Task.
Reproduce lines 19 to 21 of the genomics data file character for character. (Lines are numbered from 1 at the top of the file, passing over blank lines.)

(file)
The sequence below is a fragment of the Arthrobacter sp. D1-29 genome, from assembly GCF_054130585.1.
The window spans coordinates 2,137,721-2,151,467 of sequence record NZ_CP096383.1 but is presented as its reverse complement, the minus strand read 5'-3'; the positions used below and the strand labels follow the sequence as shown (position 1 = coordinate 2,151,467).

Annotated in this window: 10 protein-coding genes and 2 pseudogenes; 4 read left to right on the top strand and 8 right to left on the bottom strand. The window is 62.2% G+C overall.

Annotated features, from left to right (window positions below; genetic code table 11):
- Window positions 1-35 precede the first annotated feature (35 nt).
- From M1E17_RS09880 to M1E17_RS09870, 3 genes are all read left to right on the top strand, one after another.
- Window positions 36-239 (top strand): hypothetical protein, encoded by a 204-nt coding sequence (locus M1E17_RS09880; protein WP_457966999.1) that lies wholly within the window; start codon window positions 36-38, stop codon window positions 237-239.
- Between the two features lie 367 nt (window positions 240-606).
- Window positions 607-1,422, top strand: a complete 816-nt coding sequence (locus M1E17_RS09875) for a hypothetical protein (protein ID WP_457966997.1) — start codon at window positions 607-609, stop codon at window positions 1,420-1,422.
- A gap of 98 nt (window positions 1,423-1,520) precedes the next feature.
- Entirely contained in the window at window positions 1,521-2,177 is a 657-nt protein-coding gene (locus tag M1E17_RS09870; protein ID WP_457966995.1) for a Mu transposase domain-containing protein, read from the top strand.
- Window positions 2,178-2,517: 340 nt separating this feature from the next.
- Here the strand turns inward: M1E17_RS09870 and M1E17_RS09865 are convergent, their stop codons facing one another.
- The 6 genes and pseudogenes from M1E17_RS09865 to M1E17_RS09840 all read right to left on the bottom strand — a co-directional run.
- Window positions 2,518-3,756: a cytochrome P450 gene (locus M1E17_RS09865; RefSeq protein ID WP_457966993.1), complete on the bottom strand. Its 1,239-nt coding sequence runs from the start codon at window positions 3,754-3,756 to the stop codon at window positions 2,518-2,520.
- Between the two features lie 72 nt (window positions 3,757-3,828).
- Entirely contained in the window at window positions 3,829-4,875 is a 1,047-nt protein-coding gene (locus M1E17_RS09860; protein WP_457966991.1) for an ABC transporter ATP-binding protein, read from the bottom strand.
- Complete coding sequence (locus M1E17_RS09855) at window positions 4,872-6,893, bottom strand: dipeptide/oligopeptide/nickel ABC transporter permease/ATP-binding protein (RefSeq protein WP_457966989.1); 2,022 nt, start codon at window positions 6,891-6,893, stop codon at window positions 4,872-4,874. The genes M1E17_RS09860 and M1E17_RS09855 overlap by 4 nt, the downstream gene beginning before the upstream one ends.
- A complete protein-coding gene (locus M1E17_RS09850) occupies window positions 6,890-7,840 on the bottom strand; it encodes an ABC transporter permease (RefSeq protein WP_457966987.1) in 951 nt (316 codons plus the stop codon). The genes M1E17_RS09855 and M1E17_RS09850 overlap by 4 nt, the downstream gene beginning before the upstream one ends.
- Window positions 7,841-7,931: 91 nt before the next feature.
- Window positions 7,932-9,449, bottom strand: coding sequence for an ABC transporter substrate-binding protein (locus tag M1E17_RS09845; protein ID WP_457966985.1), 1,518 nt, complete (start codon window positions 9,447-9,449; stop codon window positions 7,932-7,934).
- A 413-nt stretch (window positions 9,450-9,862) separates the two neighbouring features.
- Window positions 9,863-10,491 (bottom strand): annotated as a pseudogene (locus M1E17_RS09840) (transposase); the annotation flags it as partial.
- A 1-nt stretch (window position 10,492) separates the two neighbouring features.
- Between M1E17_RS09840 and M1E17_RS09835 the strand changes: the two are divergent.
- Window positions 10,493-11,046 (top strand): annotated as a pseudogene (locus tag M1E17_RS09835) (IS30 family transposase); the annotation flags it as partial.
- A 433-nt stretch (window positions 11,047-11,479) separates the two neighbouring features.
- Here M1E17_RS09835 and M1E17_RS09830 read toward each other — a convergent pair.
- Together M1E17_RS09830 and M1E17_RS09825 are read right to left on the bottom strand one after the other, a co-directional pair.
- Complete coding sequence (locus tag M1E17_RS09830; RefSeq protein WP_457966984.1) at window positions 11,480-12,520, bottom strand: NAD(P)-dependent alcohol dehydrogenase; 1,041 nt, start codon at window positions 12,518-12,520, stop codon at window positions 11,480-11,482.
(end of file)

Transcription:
- A complete protein-coding gene (locus M1E17_RS09850) occupies window positions 6,890-7,840 on the bottom strand; it encodes an ABC transporter permease (RefSeq protein WP_457966987.1) in 951 nt (316 codons plus the stop codon). The genes M1E17_RS09855 and M1E17_RS09850 overlap by 4 nt, the downstream gene beginning before the upstream one ends.
- Window positions 7,841-7,931: 91 nt before the next feature.
- Window positions 7,932-9,449, bottom strand: coding sequence for an ABC transporter substrate-binding protein (locus tag M1E17_RS09845; protein ID WP_457966985.1), 1,518 nt, complete (start codon window positions 9,447-9,449; stop codon window positions 7,932-7,934).